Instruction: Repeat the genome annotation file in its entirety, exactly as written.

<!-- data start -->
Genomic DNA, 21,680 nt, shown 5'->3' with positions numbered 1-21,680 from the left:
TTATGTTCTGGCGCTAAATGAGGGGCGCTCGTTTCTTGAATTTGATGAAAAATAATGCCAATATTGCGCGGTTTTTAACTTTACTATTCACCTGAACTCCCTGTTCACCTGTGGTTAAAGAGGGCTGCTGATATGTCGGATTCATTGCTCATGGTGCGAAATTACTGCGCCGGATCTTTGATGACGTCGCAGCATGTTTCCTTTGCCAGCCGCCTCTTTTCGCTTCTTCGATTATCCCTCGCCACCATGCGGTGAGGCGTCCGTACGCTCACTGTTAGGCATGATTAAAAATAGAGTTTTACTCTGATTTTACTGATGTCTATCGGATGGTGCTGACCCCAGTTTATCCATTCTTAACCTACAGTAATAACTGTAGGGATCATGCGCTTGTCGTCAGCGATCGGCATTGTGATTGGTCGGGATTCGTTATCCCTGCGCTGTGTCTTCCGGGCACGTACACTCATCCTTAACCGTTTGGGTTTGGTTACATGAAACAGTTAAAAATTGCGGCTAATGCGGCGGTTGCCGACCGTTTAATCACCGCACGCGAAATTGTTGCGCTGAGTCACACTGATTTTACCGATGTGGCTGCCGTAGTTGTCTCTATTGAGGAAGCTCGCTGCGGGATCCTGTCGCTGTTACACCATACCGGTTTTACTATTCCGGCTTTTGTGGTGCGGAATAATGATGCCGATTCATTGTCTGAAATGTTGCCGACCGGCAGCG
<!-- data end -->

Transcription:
Genomic DNA, 21,680 nt, shown 5'->3' with positions numbered 1-21,680 from the left:
TTATGTTCTGGCGCTAAATGAGGGGCGCTCGTTTCTTGAATTTGATGAAAAATAATGCCAATATTGCGCGGTTTTTAACTTTACTATTCACCTGAACTCCCTGTTCACCTGTGGTTAAAGAGGGCTGCTGATATGTCGGATTCATTGCTCATGGTGCGAAATTACTGCGCCGGATCTTTGATGACGTCGCAGCATGTTTCCTTTGCCAGCCGCCTCTTTTCGCTTCTTCGATTATCCCTCGCCACCATGCGGTGAGGCGTCCGTACGCTCACTGTTAGGCATGATTAAAAATAGAGTTTTACTCTGATTTTACTGATGTCTATCGGATGGTGCTGACCCCAGTTTATCCATTCTTAACCTACAGTAATAACTGTAGGGATCATGCGCTTGTCGTCAGCGATCGGCATTGTGATTGGTCGGGATTCGTTATCCCTGCGCTGTGTCTTCCGGGCACGTACACTCATCCTTAACCGTTTGGGTTTGGTTACATGAAACAGTTAAAAATTGCGGCTAATGCGGCGGTTGCCGACCGTTTAATCACCGCACGCGAAATTGTTGCGCTGAGTCACACTGATTTTACCGATGTGGCTGCCGTAGTTGTCTCTATTGAGGAAGCTCGCTGCGGGATCCTGTCGCTGTTACACCATACCGGTTTTACTATTCCGGCTTTTGTGGTGCGGAATAATGATGCCGATTCATTGTCTGAAATGTTGCCGACCGGCAGCG